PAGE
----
All solid, healthy recommendations. I concur on all counts.
Yeah, Blago hasn't been officially impeached yet. What happened today was that the committee investigating impeachment voted (21-0) to impeach. Now the rest of the Illinois House of Representatives has to approve it. I haven't really looked into the numbers on that, but I don't know of anyone who expects that Blago won't be impeached, even if by some miracle it doesn't happen tomorrow. I wouldn't be shocked if that were a unanimous, vote, too, but maybe there are a few who feel like they owe Blagojevich something. There might even be some districts in Chicago, dominated by Racial Reverend political organizations, where Blagojevich is still popular enough to make it worthwhile to defend him. Against that, of course, you have the prevailing opinion in the rest of the legislature, state government, state of Illinois, and United States of America. Oh, and America's First Black President wants Blago out, too, which has to provide some cover.
Blago has reportedly already made it clear that he's not resigning come what may, so it'll be a fight, but we knew that. I listened to a little of the hearings held in the Impeachment Committee today, and three things struck me:
1. Roland Burris testified today. A lot of legislators tried to get him to admit in some way that he is at least aware of the sickly pall hanging over his appointment, but he was having none of that. No story there. Others propped him up and gave him softballs so he could make speeches. One guy did a long-winded monologue about his sister watching Perry Mason reruns (I did not make that up) and comparing himself to Perry Mason before setting Burris up to make a speech about the ironclad legality of his appointment. The poor man was as mixed-up and turned around as a meth cooker trying to barbecue with his tank of ammonia; he kept trying to get to the point, but he didn't have one, and that seems to make it elusive. After a bit of that, he started asking Burris questions, but he kept telling the answer to the question himself . . . . I was imagining Burris driving a spork into his leg to keep from screaming "GET TO IT! MY TERM IS OVER IN 2010! I DON'T HAVE TIME FOR YOUR MEWLINGS!" That's what I'd have been saying.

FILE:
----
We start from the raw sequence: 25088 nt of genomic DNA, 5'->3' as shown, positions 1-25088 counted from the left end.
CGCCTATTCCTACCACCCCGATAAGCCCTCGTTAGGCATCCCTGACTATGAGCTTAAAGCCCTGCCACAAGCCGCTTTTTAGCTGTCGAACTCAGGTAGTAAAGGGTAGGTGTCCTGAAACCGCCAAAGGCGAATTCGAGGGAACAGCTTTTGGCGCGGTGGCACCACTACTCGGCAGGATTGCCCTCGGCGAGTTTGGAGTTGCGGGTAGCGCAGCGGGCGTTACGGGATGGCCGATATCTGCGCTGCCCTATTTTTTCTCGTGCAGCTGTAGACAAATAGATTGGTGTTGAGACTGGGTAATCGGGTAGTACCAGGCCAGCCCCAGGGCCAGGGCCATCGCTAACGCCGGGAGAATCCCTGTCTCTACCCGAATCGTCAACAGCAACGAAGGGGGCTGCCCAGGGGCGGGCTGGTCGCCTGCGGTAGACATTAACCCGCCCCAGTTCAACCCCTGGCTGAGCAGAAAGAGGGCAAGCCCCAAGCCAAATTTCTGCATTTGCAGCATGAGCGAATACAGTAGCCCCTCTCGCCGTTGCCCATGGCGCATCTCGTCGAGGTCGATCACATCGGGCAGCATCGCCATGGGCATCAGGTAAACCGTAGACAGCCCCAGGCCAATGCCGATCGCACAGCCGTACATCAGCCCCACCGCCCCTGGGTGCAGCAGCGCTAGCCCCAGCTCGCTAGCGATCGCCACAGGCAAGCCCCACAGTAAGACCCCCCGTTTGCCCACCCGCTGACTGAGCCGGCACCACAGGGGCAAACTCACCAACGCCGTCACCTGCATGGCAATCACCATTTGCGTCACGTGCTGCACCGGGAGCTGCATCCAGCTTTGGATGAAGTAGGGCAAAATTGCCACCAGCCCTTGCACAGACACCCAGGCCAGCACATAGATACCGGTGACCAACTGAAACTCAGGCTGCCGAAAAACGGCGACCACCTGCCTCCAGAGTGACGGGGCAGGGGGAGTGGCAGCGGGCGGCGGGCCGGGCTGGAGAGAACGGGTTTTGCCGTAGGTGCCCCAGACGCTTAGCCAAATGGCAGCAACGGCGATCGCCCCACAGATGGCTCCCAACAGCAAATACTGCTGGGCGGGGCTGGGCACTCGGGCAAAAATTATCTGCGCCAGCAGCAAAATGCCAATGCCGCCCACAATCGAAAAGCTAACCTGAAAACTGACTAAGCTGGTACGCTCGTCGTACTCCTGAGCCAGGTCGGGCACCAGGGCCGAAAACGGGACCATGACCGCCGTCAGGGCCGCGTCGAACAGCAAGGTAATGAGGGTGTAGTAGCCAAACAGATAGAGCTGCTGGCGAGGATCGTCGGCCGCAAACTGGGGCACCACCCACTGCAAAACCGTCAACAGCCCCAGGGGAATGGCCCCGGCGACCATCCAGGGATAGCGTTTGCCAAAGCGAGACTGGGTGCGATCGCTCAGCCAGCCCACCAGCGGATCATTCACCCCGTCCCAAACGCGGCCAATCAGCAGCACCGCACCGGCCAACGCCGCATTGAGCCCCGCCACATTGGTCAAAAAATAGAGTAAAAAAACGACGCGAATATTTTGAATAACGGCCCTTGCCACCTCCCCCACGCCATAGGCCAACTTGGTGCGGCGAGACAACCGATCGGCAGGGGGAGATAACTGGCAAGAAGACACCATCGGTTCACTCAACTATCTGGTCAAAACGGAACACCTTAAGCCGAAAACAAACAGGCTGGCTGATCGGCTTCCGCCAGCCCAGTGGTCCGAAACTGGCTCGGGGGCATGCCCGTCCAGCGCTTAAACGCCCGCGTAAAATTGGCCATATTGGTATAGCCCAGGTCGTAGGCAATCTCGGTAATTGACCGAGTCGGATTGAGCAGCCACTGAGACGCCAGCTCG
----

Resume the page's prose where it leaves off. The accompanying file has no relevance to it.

2. Ed Genson spoke today. At the end of the hearing, Representative Curry, the Chair, was wrapping things up and explaining what would be done this evening and tomorrow. Genson interrupted her halfway through: "Madame Chairwoman, I'm sorry, does that mean we're dismissed, or . . .?"
"Yes, absolutely, you're free to go," she replied. "Off to Washington with you now." Then she finished her sentence. This gave me pause. You may remember my original theory as to why Genson seemed to be angering the electorate deliberately, in a planned and precisely calculated way: I thought Blago and Genson might be trying to drum up more outrage to put pressure on politicians and prosecutors to cut a deal in return for Blago's resignation. Now I wonder if he's not simply throwing the rudeness out there to see if he can get the other side (in this case, that's everybody) to overextend in their outrage and leave him an opening. If you think about it, the Burris appointment can look like the product of a similar strategy. Blago made it appear that he would appoint no one (through his lawyers) and let everyone relax a bit . . . then he hit them with an appointment. But his appointment was a lot cleaner than he personally was, and in attempting to bar Burris from the Senate, the Democratic leadership was really far outreaching their real power. Blago and Burris used that to their advantage, and now Blago has gotten a lot of distractions in the public eye, while Burris is about to be seated in the Senate so he can finally add that line to his mausoleum. In short, it worked like a charm. Blago was a boxer at one time, so I wonder if his competitive training resembled mine. The number one rule I was taught at every level of football was this: When you do something that works, keep doing it until the other side proves that they can stop it. If they never find a way to stop it, that's their tough luck.
3. Nothing personal, here, but a lot of the Representatives are blithering idiots. I know it was a historic event, so maybe there were some nerves, but excuses only go so far. Some of these people can barely string two sentences together. Some of them speak for two minutes or more without putting together one actual sentence, and when they're done, it still isn't clear what they meant. Often you can tell what you think they probably meant to say . . . but there's no way to be sure. A few years ago I spent one legislative term as a "reporter" for a company that kept a database of committee and floor discussions on bills of every kind. The stupidity of these people was only exceeded by the cupidity of these people back then, too, but I think time has softened my memories of them somewhat. A lot of the players are still the same, and none of them seem to have gotten smarter.
(Yes, some of them were articulate and focused . . . but they already know who they are, and I guarantee they know who the fruitcakes are, too.)
A Year of Poetry – Day 226
27 minutes ago